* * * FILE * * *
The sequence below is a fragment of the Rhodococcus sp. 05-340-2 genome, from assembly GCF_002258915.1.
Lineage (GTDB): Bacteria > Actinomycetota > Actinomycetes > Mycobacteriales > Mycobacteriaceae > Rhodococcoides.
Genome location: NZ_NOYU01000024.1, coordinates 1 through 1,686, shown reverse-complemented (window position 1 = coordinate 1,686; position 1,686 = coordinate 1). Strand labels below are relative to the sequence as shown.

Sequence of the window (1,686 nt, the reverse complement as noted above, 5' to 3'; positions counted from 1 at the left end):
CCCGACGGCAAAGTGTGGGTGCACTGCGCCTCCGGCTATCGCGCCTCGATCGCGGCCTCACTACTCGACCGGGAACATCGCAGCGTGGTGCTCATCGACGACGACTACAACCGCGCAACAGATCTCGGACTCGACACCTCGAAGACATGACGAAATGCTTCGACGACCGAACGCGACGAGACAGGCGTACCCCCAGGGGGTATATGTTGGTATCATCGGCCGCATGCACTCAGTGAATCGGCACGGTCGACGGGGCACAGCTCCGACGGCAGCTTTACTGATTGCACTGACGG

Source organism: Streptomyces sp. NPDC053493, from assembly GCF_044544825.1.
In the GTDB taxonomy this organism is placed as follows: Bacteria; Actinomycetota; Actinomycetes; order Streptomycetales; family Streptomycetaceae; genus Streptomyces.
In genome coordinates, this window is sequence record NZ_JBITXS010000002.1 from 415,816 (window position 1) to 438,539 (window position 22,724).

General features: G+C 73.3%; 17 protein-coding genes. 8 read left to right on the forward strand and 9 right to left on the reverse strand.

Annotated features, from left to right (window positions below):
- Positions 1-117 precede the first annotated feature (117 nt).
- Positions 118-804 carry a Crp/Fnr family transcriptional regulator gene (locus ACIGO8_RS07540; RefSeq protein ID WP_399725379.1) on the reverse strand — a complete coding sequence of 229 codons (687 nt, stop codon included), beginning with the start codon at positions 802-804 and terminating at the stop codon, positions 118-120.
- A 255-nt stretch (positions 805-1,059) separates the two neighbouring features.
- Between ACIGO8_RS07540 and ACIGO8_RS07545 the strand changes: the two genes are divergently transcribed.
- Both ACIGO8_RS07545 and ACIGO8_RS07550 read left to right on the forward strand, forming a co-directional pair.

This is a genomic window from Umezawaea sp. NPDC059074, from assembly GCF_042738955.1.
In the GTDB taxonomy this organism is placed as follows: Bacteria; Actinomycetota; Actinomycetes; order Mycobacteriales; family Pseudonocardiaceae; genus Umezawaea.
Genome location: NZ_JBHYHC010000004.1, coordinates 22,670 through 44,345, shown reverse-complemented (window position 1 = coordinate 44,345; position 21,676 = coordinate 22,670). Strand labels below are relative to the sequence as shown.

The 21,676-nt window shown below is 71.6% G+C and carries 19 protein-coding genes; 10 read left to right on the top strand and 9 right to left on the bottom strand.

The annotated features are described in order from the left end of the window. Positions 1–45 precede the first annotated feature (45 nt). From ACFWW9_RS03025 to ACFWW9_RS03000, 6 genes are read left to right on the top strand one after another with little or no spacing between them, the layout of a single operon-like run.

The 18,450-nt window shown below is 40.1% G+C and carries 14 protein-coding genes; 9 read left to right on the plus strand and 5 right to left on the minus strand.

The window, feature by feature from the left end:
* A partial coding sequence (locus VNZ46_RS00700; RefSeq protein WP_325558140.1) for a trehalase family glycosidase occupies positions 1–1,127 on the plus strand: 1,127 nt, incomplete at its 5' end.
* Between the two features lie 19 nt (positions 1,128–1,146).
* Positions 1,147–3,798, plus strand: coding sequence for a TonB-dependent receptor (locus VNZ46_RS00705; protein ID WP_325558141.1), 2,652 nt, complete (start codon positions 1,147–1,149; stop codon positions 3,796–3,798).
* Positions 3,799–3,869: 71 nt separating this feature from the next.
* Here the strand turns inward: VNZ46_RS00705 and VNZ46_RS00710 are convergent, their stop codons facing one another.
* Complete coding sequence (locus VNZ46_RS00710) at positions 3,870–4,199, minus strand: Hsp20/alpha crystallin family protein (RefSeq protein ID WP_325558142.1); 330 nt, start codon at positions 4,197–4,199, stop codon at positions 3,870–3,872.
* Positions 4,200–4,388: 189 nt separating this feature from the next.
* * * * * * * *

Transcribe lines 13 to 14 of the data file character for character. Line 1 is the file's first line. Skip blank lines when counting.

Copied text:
- A 255-nt stretch (positions 805-1,059) separates the two neighbouring features.
- Between ACIGO8_RS07540 and ACIGO8_RS07545 the strand changes: the two genes are divergently transcribed.